So, I’ve said before that when I began hallucinating and made my second suicide attempt in 2009, a number of professionals commented that ‘at this rate’ I wasn’t going to make it to my nineteenth Birthday (which was just a few months away!). At the time, my first was “thank goodness for that!” So now, to be celebrating my birthday and turning thirty-one? Well, it’s a pretty big deal! And I wanted to publish a post that was just as special and just as important…


In my life, I’ve learnt a lot of things the hard way, and one of these lessons in my mental health recovery has been making me more aware of any advice I give around the topic. I learnt this through one of the other inpatients in the specialist psychiatric hospital I was in for two and a half years, asking me what my turning point had been.

In fairness, this girl had become very easily influenced. I mean, when she was admitted to the ward specialising in Personality Disorders, she was the only girl to have absolutely no self-harm scars anywhere on her body. At the time, her method of self-harm was to abuse the medication she was on for a medical condition she had. But, being hospitalised meant that this method was completely taken away from her (and I try to identify with this because my own method was made more difficult too) and so she almost naturally, desperately searched for an alternative coping skill. And I guess that being surrounded by girls who self-harmed in a same, particular way meant that she very quickly and somewhat easily came across the means for doing that. So, by the time my discharge was being discussed, this girl needed plastic surgery on her massively damaging self-harm wounds.

One of the most upsetting instances that I can recall from being an inpatient in a psychiatric hospital (and there were many admissions over the years) involved this girl. We had argued over something and later, I was walking down the corridor from my bedroom and was passing her bedroom door when I heard a funny noise come from behind it. I moved to continue walking, then I had the sudden realisation that if I carried on and something was wrong, I’d be forever angry with myself. So, I backtracked and went up to the observation window in her bedroom door and saw her on the floor with an item she’d used to make a suicide attempt. Her room was locked, and I remember screaming for the staff and when it felt like they were taking forever, I remember trying to kick the door in and thudding my entire body against it as though I had the right amount of strength!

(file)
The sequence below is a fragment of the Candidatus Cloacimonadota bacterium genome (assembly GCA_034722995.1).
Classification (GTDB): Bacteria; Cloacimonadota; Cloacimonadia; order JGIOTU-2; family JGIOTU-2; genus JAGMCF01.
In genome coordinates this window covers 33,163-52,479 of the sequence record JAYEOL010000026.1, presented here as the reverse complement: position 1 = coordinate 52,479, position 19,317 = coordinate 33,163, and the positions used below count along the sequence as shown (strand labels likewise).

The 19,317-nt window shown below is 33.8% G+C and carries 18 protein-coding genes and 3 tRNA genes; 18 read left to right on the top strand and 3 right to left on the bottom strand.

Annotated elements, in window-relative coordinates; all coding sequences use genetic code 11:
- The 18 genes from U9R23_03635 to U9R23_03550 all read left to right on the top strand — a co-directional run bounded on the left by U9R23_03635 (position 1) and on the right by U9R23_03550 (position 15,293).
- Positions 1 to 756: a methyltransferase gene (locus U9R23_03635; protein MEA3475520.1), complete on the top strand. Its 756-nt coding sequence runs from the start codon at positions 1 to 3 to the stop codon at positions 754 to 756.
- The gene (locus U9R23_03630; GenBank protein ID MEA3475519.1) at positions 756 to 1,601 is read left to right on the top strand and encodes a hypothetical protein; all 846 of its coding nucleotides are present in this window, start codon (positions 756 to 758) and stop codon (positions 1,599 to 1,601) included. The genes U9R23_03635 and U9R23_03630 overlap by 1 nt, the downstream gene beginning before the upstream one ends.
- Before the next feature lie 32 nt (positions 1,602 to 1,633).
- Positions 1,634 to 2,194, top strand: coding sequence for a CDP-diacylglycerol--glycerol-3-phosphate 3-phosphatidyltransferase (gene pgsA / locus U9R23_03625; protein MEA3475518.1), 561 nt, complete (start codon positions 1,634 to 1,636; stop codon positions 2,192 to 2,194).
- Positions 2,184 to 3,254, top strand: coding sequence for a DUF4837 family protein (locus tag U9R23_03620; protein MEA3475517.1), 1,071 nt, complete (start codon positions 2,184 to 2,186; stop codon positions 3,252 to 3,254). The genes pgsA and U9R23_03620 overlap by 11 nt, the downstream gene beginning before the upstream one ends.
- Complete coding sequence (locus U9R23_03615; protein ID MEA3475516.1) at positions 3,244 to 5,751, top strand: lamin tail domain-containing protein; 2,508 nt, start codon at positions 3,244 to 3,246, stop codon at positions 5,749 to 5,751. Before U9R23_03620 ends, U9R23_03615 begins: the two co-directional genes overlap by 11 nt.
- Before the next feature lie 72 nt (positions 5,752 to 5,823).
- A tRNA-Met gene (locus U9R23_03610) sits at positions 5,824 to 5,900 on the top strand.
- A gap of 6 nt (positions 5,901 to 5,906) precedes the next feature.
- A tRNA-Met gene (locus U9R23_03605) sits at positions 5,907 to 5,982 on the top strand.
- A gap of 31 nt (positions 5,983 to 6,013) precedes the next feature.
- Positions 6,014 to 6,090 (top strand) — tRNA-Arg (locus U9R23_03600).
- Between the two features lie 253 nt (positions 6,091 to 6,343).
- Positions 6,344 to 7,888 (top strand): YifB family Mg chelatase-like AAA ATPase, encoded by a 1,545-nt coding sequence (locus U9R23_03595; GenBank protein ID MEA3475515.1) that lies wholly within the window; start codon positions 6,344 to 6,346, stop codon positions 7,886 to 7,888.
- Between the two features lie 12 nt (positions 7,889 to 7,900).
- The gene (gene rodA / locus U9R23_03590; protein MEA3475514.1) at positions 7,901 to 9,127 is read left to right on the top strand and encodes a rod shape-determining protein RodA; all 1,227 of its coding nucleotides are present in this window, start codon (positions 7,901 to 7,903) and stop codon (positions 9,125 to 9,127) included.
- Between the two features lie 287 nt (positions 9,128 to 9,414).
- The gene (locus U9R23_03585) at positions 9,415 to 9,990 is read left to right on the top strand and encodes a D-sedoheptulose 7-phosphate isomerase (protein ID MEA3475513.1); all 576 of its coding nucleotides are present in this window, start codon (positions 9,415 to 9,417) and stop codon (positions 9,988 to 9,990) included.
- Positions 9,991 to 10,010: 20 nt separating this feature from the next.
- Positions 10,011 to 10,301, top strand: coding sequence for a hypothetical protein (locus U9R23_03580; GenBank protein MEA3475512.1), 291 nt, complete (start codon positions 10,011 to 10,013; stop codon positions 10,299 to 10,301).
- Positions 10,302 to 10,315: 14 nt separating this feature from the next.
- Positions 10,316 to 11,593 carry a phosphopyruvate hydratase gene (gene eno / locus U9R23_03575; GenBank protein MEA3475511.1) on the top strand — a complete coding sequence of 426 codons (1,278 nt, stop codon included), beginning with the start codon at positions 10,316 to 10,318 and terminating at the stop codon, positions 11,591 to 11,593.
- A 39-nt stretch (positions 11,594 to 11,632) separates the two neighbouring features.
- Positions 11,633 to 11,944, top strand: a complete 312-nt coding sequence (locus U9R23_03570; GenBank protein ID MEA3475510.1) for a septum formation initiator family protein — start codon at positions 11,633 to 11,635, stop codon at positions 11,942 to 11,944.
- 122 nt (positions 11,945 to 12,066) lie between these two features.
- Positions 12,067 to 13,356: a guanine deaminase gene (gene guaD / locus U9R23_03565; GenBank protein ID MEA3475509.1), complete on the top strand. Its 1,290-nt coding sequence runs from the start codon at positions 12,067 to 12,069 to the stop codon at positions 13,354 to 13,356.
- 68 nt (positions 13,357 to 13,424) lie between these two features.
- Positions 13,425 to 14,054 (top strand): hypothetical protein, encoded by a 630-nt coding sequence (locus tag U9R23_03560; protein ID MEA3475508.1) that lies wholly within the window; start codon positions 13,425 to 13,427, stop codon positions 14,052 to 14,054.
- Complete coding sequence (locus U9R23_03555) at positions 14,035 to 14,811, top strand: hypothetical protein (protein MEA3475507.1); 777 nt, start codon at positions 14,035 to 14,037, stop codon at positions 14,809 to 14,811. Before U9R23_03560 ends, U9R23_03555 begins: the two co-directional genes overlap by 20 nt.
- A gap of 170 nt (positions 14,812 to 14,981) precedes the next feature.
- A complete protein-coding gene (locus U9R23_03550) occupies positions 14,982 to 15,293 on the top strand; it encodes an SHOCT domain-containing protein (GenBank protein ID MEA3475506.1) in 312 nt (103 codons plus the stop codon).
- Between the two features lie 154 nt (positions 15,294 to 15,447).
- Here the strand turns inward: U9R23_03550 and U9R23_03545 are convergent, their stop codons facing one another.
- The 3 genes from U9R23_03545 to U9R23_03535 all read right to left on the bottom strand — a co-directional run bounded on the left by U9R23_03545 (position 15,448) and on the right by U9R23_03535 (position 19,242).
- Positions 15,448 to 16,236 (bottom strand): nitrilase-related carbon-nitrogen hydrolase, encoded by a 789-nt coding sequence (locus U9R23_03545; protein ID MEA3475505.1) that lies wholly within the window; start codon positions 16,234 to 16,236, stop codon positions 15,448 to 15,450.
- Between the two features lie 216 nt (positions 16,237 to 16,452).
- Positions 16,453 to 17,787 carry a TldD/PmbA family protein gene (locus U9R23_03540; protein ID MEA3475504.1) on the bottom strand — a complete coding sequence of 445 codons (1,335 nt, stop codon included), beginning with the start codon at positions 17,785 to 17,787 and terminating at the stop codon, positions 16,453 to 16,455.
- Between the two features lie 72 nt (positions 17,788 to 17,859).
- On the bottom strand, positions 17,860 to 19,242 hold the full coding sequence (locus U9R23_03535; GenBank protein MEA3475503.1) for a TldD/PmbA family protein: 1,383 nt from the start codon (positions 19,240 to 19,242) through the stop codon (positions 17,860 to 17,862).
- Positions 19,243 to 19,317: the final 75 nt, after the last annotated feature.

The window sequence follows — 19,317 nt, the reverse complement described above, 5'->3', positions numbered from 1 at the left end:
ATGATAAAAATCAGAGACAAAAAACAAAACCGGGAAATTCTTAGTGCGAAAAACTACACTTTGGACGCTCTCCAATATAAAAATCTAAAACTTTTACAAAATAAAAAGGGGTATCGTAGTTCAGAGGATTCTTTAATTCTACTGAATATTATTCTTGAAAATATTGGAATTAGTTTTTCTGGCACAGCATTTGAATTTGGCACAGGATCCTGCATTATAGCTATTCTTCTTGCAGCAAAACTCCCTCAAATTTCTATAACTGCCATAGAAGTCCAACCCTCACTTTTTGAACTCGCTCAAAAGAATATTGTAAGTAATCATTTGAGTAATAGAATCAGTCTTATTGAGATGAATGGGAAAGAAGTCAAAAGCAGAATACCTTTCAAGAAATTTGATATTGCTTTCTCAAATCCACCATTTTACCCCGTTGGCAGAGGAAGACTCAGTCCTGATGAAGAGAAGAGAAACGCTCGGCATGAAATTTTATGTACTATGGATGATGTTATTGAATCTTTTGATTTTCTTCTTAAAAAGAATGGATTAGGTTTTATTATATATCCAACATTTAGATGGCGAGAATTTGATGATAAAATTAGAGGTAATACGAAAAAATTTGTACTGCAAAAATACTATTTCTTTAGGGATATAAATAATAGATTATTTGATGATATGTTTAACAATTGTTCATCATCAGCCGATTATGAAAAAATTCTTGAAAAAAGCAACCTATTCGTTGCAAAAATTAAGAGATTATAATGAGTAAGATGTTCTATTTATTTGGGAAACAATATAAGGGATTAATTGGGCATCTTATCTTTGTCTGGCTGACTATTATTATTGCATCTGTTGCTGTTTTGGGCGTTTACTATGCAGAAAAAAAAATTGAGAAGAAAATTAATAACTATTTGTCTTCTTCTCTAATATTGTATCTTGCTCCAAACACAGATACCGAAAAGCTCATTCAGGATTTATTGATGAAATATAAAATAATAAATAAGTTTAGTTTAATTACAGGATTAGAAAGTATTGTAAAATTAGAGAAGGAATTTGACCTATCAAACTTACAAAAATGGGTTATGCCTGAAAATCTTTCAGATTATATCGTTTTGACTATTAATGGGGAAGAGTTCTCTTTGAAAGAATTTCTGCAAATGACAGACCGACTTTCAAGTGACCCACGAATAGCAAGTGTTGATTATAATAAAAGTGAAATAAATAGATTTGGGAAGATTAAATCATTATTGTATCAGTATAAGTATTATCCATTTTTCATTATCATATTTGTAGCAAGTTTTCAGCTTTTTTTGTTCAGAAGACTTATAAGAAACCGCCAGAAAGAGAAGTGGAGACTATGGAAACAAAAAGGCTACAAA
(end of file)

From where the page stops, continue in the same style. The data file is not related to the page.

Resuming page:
That evening, after being rescued and administered oxygen, the girl and I (and a few others) were in the communal sitting room talking about everything that was in store after my discharge, and she asked, “what do you think made you change?” I didn’t even think about it. I told her the two reasons that – at the time – I believed were the most influential on my recovery…

I told her that one of these was when I had gone AWOL from the psychiatric hospital whilst on permitted leave outside and made a suicide attempt that left me on life support. I told her that being transferred from the medical intensive care to the Psychiatric Intensive Care Unit (PICU) above the ward I had been on for over a year, had been a kick up the bum. That it’d helped me see that if I didn’t do something then that was going to become my life. I mean, there were so many horror stories of that PICU – which weren’t helped when a patient killed another one(!) – and I still felt so physically poorly from being on life support for so long that it left me convinced that there was literally no reason why this wouldn’t happen again. So, if I didn’t want it to, then I needed to do something about it!

A little while later and that girl was attempting to repeat my actions and staff were shouting at her that they knew she was doing it to be transferred but that there wasn’t anything she could do that’d make them take her to the PICU. Sort of fortunately, they knew she was manipulating the system. They recognised she was doing these things – not out of genuine distress, but out of desperation. The staff’s intelligence on the issue did nothing to really placate just how terrible I felt and how convinced I was that everything she did was my fault. That all of her actions were because of me and all that I had said.

That experience really taught me a lot though. It enabled me to see the importance of taking responsibility for your actions and how self-blame can be one of the unhealthiest feelings you can have. It also showed me something that’s more relevant to this post – what helps one person, might not help another. And promoting something that’s been beneficial to you, can leave others feeling hopeless if it doesn’t work for them.

So, with that in mind, please know that I write this post with the intention of shedding light on what’s helped me rather than as advice. I mean, I hope that this still helps people; maybe not so much to try something that’s helped me, but to know that you can go from such a low point (I’ll talk about mine later) and come back stronger than ever (as I feel now!).

To not imply of any sort of importance or priority, I thought I’d list the greatest things that have helped to save my life in chronological order…


For the majority of my childhood, I had Hamsters; until my Mum and I met a cat on holiday, and I convinced her we should get one! She heard of the litter Saffy was in and even though she was only one week old, we visited her and her siblings. For the following weeks, we saw her every week and as the litter got older, one of them (Saffy) began to stand out. One visit, I had spilt butter on my jeans and when I sat on the floor with the kittens, Saffy jumped on me and was licking my jeans. When her brothers and sisters would try to see what she was doing, she’d fight them off and just ended up sitting in my lap for the rest of the visit. And so, she was ours!